Something about this blog—my blog—has been bothering me for a while. I attempted to address it months ago, but had technical difficulties pulling off what I had in mind. What irritated me was this: by focusing only on those things that I love about France and Italy (and the list is long), I was somehow laying a facade, or a sheen—a sort of perfectly smiling mask—over what is often a deeply flawed and comical existence. Like any human existence. You can’t be the “foreigner” in a situation without being simultaneously the one who doesn’t get it or the one who says the wrong thing at the wrong time or, simply and most painfully, the one who sometimes doesn’t belong.
There are also, despite the countless reasons to feel that your soul has literally been saved by shifting continents, many things about your adopted country that drive you virtually mad. Sometimes, you can’t stand it. You can’t help it. You are what you are, and in some very surreal ways, you become more deeply what you are as time goes by in a strange and foreign land—no matter how much you love it, and no matter how much you feel that it is where you belong.
No honest ex-pat story is complete without this side of the affair. No rollicking tale of paté and open-air markets, Alessi design and French wines, can go for long without the—let’s be honest here—more interesting human underpinnings: confusion, alienation, fear, hilarity, and the pharmaceutical cocktail that makes it all okay in the end. One part patience/one part persistence, shaken, on the rocks.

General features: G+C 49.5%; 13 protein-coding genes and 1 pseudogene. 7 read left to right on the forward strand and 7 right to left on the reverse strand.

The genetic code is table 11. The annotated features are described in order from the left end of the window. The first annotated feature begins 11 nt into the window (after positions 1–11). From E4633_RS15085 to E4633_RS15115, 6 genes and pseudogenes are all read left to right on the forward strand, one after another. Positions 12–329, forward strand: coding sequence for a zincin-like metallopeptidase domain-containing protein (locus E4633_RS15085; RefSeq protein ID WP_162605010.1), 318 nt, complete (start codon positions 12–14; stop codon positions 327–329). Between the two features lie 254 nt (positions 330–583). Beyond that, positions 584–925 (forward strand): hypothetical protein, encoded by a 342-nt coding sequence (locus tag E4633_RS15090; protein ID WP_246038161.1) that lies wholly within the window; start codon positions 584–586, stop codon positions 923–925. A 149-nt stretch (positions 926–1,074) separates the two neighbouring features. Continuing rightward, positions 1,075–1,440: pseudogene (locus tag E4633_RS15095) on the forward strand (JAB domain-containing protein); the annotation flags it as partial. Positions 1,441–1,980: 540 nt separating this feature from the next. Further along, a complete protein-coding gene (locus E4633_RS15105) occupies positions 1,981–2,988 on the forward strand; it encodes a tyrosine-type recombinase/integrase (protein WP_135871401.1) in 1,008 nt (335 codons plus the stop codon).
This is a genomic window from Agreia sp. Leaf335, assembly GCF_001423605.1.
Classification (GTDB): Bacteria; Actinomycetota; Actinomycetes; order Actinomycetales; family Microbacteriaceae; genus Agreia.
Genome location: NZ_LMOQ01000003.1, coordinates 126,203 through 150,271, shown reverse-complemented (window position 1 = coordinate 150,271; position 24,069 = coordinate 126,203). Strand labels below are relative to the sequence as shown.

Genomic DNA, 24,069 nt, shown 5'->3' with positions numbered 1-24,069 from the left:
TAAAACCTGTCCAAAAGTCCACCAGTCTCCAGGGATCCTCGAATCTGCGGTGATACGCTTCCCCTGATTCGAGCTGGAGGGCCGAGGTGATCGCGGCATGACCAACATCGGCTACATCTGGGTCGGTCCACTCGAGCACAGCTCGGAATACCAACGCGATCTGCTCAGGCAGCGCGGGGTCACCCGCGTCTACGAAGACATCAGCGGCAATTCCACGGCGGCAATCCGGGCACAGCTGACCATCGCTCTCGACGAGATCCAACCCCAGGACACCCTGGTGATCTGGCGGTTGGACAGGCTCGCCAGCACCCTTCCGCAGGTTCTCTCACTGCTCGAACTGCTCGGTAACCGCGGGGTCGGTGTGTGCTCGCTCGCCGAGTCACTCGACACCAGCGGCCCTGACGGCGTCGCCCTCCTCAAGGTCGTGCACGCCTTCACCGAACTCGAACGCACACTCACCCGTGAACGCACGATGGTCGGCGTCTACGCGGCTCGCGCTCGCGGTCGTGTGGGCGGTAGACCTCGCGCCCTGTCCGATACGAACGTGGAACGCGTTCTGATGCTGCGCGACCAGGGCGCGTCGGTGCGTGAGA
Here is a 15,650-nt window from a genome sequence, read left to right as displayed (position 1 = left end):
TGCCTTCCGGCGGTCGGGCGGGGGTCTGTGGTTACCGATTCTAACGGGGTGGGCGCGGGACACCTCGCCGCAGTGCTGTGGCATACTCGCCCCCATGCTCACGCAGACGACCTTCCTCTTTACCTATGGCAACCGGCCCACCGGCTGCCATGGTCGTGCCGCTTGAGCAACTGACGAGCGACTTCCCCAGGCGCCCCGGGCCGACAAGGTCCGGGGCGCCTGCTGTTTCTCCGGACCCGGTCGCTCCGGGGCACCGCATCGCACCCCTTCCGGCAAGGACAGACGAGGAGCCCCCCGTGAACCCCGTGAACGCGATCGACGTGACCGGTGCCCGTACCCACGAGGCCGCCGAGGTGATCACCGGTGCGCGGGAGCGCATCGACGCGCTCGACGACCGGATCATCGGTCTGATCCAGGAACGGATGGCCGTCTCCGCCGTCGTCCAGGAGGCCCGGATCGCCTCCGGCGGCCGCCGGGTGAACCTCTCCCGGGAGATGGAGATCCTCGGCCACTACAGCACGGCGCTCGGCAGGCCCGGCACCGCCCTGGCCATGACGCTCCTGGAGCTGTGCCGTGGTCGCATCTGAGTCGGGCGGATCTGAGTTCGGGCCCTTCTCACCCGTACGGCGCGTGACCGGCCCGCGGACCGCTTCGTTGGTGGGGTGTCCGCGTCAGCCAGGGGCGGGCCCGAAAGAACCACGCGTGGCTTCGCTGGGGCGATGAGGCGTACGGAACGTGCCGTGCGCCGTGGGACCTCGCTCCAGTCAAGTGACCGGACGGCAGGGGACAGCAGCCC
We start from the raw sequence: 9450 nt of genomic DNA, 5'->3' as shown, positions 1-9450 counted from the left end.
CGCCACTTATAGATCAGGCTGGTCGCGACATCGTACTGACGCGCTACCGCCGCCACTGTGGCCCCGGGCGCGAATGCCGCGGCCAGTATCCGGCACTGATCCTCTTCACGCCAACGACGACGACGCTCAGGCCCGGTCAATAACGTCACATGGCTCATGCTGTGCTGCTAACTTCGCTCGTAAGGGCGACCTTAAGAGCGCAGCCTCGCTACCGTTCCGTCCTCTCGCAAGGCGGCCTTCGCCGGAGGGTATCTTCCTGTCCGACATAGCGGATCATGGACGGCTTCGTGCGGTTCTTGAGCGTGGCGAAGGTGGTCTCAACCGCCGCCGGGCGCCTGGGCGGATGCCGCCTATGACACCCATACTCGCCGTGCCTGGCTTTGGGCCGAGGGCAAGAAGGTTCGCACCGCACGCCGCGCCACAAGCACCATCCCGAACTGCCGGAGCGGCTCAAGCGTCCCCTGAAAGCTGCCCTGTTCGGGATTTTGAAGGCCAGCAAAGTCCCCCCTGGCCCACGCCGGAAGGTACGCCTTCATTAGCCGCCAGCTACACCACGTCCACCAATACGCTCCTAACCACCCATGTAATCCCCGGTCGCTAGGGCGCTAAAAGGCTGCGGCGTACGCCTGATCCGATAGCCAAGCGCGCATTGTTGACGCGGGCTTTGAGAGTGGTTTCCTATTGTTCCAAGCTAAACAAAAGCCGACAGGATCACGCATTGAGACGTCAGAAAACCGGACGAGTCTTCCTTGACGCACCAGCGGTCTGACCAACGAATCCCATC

The fairy tale has two protagonists—a fair princess named Sometimes and her awkward, pimply twin, Reality. “The Daily Cure” is my way of giving thanks for those Sometimes moments that make life amazing. “Confessions of an Ex-Patriot” is my way of putting those thanks in a context that helps them make sense. There’s a reason I love trams and bicycles so passionately, and it’s not just environmental conscientiousness. It has as much to do with never having grown comfortable navigating Italian streets in a motorized hunk of metal. I drive, yes, but I’m not a native behind the wheel. I sweat. I panic. I lose my sense of direction. I stall, freeze, break laws flagrantly. Voilà—the seeds of a story, the beginnings of a confession yet to be told in its entirety.
Some confessions will be memories of things past. Others will be “live.” In any case, I hope you’ll hang in there with me through these unavoidable aspects of Life Abroad that most certainly were not, are not, and will never be ready for their close-ups but which are nonetheless a part of this struggle called happiness.
My thanks to Ann Moore for copy-editing this post.